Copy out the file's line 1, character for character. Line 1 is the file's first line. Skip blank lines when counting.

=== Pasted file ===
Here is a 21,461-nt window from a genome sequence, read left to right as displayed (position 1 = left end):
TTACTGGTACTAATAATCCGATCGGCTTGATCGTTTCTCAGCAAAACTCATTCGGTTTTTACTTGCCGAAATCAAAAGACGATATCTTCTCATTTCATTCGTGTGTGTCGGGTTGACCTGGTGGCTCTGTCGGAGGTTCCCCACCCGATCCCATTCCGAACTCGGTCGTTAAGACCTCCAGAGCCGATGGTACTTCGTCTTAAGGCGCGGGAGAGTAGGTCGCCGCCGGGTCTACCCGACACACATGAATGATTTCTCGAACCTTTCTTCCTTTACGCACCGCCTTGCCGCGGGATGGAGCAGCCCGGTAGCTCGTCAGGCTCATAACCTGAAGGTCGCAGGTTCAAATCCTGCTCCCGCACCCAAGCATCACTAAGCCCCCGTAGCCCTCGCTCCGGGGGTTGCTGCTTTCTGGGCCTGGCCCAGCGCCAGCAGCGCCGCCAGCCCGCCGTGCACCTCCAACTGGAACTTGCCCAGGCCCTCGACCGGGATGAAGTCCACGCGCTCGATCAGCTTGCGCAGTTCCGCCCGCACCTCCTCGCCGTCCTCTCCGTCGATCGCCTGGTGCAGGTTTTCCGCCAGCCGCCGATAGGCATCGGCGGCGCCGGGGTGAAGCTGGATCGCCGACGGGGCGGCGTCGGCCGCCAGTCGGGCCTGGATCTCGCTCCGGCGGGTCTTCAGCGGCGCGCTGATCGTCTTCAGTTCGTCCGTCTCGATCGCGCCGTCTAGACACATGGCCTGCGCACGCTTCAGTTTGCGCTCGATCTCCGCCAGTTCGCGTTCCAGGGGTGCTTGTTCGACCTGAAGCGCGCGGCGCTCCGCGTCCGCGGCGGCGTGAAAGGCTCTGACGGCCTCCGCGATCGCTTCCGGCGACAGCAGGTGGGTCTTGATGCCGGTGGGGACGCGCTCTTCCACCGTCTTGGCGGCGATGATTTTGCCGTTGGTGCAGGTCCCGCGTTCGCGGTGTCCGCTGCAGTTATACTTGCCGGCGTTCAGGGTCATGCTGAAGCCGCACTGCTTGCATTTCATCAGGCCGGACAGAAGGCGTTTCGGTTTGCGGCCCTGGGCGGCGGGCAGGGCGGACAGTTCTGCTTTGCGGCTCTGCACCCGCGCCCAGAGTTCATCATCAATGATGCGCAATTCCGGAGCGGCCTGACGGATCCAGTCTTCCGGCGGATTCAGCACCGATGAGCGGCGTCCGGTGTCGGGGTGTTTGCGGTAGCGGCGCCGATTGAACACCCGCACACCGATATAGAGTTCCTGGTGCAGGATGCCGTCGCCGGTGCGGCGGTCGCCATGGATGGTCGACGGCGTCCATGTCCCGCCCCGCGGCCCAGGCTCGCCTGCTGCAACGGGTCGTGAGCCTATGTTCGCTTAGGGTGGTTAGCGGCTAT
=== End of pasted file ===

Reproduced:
Here is a 21,461-nt window from a genome sequence, read left to right as displayed (position 1 = left end):